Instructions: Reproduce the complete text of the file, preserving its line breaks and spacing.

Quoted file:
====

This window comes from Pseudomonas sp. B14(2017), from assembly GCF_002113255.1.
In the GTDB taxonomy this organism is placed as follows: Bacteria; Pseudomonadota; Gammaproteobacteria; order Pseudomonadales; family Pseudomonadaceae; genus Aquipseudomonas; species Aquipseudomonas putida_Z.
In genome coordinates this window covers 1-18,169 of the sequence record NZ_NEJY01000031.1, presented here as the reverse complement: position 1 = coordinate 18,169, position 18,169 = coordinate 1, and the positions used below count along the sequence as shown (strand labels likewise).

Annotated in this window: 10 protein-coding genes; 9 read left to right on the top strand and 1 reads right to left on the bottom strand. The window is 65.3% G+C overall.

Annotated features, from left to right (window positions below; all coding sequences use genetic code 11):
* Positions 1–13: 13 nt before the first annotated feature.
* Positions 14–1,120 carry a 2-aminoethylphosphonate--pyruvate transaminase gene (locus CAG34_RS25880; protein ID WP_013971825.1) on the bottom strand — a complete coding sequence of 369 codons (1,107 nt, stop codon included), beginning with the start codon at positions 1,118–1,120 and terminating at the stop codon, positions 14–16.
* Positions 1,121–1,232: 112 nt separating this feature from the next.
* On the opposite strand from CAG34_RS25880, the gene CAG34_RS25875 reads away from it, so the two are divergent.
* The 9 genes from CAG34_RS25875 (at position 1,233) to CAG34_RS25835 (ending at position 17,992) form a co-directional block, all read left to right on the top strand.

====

This window comes from Pseudomonas sp. B14(2017), from assembly GCF_002113255.1.
In the GTDB taxonomy this organism is placed as follows: Bacteria; Pseudomonadota; Gammaproteobacteria; order Pseudomonadales; family Pseudomonadaceae; genus Aquipseudomonas; species Aquipseudomonas putida_Z.
In genome coordinates this window covers 1-18,169 of the sequence record NZ_NEJY01000031.1, presented here as the reverse complement: position 1 = coordinate 18,169, position 18,169 = coordinate 1, and the positions used below count along the sequence as shown (strand labels likewise).

Annotated in this window: 10 protein-coding genes; 9 read left to right on the top strand and 1 reads right to left on the bottom strand. The window is 65.3% G+C overall.

Annotated features, from left to right (window positions below; all coding sequences use genetic code 11):
* Positions 1–13: 13 nt before the first annotated feature.
* Positions 14–1,120 carry a 2-aminoethylphosphonate--pyruvate transaminase gene (locus CAG34_RS25880; protein ID WP_013971825.1) on the bottom strand — a complete coding sequence of 369 codons (1,107 nt, stop codon included), beginning with the start codon at positions 1,118–1,120 and terminating at the stop codon, positions 14–16.
* Positions 1,121–1,232: 112 nt separating this feature from the next.
* On the opposite strand from CAG34_RS25880, the gene CAG34_RS25875 reads away from it, so the two are divergent.
* The 9 genes from CAG34_RS25875 (at position 1,233) to CAG34_RS25835 (ending at position 17,992) form a co-directional block, all read left to right on the top strand.